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Buckeyes must go through Pat Summitt’s Lady Vols for ticket to Elite Eight

Andy Gottesman / Multimedia Editor

Making its second trip to the Sweet 16 in three years, the No. 4 seed Ohio State women’s basketball team faces the challenge of overtaking a living legend, if it hopes to extend its rollercoaster season.

Tennessee coach Pat Summitt, with her eight national titles and 106-21 NCAA Tournament record, await Jim Foster and his Buckeyes for a matchup Saturday in Dayton, Ohio.

Since coming to OSU before the 2002 season, Foster has yet to take his team past the round of 16, even though he took Vanderbilt to the Final Four once, and to the Elite Eight four times.

In his 11 seasons coaching in the SEC, Foster became familiar with Summitt as an in-state rival. He made it clear in Wednesday’s press conference that no love was lost between the two programs during his tenure at Vanderbilt.

“I don’t even eat orange M&M’s,” Foster quipped. “They don’t taste as good as the other ones.”

The Lady Volunteers (33-2) head into Saturday’s game as the No. 1 seed in the Dayton region, and are coming off wins against No. 16 Stetson and No. 8 Marquette in the tournament’s first two rounds.

After dismantling Stetson, 99-34, Tennessee squeaked by Marquette, 79-70, in a game in which Summitt said her team wasn’t completely there mentally.

“I thought we were not as energized,” Summitt said in a conference call Wednesday. “We were just not getting after it.

“It’s a new day and a new game. We just have to get this team focused. Our leadership has to really help us as we go through this tournament.”

OSU (24-9) is coming off a physical, grind-it-out-type 67-60 win against Georgia Tech, in which the Yellow Jackets seemed to do everything they physically could to get under the Buckeyes’ skin.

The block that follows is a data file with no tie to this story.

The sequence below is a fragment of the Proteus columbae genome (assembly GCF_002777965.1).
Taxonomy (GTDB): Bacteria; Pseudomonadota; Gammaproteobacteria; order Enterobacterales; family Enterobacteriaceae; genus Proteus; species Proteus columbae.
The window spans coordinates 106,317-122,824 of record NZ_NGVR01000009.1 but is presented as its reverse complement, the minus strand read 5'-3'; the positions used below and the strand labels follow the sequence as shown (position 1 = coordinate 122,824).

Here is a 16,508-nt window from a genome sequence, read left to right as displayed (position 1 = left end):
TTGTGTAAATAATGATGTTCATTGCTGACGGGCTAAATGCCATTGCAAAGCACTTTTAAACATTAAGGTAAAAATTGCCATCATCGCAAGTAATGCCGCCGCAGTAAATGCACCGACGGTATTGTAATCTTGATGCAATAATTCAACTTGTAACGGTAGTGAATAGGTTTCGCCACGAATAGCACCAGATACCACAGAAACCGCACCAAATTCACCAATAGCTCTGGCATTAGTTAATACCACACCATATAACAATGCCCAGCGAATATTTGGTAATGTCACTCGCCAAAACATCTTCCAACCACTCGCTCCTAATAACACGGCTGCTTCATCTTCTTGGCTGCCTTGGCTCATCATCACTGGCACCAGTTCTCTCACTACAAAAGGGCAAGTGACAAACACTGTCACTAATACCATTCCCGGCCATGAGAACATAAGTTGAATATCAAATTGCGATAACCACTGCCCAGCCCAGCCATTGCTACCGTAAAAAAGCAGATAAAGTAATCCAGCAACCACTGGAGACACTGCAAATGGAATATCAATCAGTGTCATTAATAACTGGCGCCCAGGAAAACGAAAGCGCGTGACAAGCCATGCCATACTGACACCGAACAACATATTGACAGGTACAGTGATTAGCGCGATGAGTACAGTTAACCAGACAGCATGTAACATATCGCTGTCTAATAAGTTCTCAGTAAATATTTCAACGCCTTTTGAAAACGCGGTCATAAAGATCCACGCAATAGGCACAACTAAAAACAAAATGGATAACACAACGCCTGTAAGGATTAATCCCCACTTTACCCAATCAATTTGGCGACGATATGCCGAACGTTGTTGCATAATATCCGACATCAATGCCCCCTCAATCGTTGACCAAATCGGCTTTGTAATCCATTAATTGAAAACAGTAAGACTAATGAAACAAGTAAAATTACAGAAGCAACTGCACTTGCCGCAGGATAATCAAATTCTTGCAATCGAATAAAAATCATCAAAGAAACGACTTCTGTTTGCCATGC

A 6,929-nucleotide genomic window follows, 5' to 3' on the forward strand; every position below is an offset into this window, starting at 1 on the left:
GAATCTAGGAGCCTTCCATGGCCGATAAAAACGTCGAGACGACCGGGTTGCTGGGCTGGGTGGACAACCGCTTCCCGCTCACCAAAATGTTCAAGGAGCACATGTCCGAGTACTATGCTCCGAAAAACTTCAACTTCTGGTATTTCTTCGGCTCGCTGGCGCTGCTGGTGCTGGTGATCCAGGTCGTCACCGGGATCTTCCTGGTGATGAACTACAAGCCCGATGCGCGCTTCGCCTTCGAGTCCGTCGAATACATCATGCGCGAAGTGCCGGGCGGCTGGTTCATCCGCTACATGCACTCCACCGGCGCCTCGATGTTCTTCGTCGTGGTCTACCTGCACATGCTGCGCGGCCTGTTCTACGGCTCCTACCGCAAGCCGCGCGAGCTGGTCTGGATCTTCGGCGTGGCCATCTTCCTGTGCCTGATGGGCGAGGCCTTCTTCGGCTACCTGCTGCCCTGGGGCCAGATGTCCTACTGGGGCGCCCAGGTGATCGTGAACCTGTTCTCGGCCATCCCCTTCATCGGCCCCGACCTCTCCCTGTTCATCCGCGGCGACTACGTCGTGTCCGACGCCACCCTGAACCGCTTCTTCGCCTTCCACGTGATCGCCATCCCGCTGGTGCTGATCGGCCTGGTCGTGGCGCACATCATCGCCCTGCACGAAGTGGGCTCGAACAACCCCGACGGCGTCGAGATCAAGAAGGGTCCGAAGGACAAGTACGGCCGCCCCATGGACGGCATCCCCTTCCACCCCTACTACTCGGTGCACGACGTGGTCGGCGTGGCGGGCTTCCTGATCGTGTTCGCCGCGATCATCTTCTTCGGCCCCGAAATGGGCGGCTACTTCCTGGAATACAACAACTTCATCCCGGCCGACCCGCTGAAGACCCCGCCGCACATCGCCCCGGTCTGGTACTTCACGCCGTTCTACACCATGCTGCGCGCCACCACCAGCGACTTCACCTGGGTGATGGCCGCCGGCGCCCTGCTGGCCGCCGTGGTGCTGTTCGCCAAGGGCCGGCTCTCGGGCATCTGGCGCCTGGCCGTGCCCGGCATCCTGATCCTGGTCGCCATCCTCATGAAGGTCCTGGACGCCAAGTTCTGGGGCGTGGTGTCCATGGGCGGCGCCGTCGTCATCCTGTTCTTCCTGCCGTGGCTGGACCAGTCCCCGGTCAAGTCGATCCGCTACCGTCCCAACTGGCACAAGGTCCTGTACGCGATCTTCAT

“I definitely think that game prepared us for anything we could potentially face, because I don’t think any other team is going to play physical-slash-dirty like that,” OSU senior center Jantel Lavender said. “I think that Tennessee will be physical, and that game definitely prepared us for Tennessee.”

Lavender had another double-digit scoring game in the win against Georgia Tech, setting a new NCAA career record, with 135. The four-time Big Ten Player of the Year has averaged 25.5 points and 11 rebounds per game so far in the tournament.

Lavender received a technical foul during the game after getting an elbow to the face from Yellow Jacket Chelsea Regins. She said she received the technical because the two had been playing very physically up to that point, and the referee gave them double technicals in hopes of stopping the rough play.

Although the play added emotional fuel to the Buckeyes’ fire, Foster said he doesn’t mind when his players get riled up during games.

“I think it depends on why they’re showing emotion,” he said. “I think if the game starts to cause you to be emotional and good plays start to cause you to be emotional … I think that’s a good emotion.”

Foster mentioned how much he enjoyed watching Lavender — usually a calm, collected player — get fired up to the point where she needed to be restrained by guard Samantha Prahalis, who is known to get overly emotional at times.

“Quite frankly, I loved the role reversal,” Foster said. “I loved seeing Jantel fired up, and I loved the fact that Sammy Prahalis became the idea of modification.”

The Buckeyes’ chronicled struggles during conference play were great enough to warrant concern that the team wouldn’t even make the NCAA Tournament. But being where they are now, on an 11-game winning streak, they can’t afford to have their focus on anything but what’s in front of them.

“We want to focus on what’s now and not what’s in the past — the ups and downs,” senior guard Brittany Johnson said. “We want to focus on the game that’s coming up, not the beginning of the season.”

The winner between OSU and Tennessee will take on the winner of No. 2 seed Notre Dame (28-7) and No. 6 seed Oklahoma (23-11) in the Elite Eight. Tipoff is scheduled for noon Saturday at the University of Dayton Arena, in Dayton, Ohio.

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